Because all kinds of vehicles share the road, motorcycles inevitably tend to become hidden in traffic. According to the Minnesota Department of Public Safety, vehicle-motorcycle crashes comprise approximately 50 percent of all motorcycle wrecks. In many instances involving a vehicle-motorcycle crash, the driver of the motor vehicle said that they did not see the motorcycle in time to avoid a crash or at all. Motorists who are aware of the possible presence of motorcycles will likely double check blind spots before initiating any maneuvers.
There are several reasons why vehicle drivers have a tendency not to be mindful of motorcyclists. Motorcycles are much smaller than most other vehicles and usually have only one headlight. These unfavorable conditions make it problematic for car drivers to see motorcyclists or accurately judge their speed and distance.
The majority of vehicle-motorcycle collisions happen when the driver of a vehicle is in the process of making a left turn at an intersection. As the driver prepares to cross oncoming traffic lanes, an oncoming motorcyclist may easily blend in with other vehicles or be concealed behind a larger vehicle. Motorists must make a concerted effort to look twice for an approaching motorcycle before making a turn.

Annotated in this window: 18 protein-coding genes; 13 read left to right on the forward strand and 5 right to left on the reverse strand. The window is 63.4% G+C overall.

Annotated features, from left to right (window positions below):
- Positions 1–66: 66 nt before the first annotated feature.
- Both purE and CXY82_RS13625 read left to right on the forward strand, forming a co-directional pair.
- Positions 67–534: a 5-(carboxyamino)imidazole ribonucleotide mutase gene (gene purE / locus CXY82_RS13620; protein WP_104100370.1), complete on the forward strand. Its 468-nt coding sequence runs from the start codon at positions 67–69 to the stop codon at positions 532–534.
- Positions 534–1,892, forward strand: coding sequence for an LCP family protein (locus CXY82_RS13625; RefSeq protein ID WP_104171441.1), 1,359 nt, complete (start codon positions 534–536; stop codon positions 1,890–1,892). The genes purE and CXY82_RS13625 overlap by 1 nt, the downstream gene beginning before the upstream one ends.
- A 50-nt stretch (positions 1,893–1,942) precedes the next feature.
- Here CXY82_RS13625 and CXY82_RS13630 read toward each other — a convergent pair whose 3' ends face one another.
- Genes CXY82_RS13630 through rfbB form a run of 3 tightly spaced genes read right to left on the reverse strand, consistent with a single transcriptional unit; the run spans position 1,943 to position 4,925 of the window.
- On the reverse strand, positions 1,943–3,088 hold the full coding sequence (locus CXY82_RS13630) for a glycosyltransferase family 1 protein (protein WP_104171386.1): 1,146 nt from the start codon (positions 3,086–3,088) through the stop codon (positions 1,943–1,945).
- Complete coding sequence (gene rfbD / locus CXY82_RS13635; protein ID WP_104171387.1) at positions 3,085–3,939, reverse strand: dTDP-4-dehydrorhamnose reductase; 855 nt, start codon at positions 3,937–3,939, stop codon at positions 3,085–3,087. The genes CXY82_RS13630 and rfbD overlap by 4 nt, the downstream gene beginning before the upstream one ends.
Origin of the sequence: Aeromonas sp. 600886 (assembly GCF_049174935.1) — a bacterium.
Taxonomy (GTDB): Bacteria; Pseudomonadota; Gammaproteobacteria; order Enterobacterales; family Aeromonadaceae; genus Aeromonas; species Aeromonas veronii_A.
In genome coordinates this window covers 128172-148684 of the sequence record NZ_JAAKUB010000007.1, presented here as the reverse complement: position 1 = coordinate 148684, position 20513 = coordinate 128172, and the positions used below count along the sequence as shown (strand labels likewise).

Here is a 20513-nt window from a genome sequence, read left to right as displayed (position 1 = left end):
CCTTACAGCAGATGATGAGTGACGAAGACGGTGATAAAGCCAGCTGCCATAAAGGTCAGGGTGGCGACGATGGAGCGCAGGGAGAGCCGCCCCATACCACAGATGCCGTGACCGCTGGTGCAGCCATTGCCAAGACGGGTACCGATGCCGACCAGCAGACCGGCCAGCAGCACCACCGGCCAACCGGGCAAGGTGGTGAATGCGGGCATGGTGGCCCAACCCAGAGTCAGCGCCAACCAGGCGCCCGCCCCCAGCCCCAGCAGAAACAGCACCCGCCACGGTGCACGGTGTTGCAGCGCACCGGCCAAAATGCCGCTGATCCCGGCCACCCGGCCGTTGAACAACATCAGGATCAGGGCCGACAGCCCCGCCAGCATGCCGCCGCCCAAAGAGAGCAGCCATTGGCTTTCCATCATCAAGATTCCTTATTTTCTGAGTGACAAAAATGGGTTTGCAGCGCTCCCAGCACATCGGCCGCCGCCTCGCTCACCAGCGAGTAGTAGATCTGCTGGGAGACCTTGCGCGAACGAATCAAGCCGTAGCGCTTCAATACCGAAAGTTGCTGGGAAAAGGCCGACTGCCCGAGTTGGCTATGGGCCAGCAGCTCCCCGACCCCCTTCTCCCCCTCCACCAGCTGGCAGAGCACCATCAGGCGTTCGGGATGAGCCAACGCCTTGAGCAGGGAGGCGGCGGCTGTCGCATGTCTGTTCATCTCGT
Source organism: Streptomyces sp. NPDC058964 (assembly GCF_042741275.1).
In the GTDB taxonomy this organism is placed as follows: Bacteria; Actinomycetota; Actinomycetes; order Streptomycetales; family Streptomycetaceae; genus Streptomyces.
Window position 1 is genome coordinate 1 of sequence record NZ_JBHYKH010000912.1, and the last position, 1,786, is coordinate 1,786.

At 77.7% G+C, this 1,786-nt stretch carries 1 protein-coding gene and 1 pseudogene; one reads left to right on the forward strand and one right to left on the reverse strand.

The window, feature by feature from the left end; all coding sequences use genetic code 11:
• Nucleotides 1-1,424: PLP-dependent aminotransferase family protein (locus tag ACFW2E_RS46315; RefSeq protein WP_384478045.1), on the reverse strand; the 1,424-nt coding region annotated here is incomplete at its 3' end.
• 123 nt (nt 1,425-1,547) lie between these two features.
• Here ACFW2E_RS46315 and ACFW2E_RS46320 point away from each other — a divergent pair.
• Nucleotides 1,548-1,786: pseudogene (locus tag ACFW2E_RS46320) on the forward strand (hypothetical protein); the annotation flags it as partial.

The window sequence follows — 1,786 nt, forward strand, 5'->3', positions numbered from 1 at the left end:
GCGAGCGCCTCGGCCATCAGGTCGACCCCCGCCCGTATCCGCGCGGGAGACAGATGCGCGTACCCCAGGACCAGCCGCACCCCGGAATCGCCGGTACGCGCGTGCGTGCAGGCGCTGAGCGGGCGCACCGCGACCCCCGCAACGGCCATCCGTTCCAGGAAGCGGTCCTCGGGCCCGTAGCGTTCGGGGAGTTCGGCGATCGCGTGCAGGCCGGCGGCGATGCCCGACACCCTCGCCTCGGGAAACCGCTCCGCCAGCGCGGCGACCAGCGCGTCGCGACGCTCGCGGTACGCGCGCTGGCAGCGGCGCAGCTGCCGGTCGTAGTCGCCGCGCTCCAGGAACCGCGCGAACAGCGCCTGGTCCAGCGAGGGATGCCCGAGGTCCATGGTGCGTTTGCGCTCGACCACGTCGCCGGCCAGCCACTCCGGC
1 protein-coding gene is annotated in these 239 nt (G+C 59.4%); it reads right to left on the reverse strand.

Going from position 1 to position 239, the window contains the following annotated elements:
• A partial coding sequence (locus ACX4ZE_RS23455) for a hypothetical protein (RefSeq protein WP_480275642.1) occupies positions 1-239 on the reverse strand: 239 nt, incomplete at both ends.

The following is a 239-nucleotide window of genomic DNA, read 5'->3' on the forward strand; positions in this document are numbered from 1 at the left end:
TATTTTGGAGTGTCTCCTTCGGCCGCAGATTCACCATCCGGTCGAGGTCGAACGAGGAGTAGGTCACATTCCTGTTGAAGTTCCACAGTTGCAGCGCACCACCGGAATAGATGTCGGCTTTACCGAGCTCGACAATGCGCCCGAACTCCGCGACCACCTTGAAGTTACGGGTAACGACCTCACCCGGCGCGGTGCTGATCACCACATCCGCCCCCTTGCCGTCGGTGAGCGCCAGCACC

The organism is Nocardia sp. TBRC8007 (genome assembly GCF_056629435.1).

Traffic laws apply to drivers of passenger vehicles, commercial vehicles and motorcycles, and drivers must yield the right-of-way to motorcyclists as they would to any other vehicle on the road. In Minnesota, operating vehicles in traffic side-by-side and in the same lane as motorcycles is illegal. If a driver causes a crash and injuries to a motorist by not following applicable traffic laws, the motorcyclist could consider filing a claim for financial damages in civil court.
Source: Minnesota Department of Public Safety, “Safe Driving Tips for Motorists “, September 16, 2014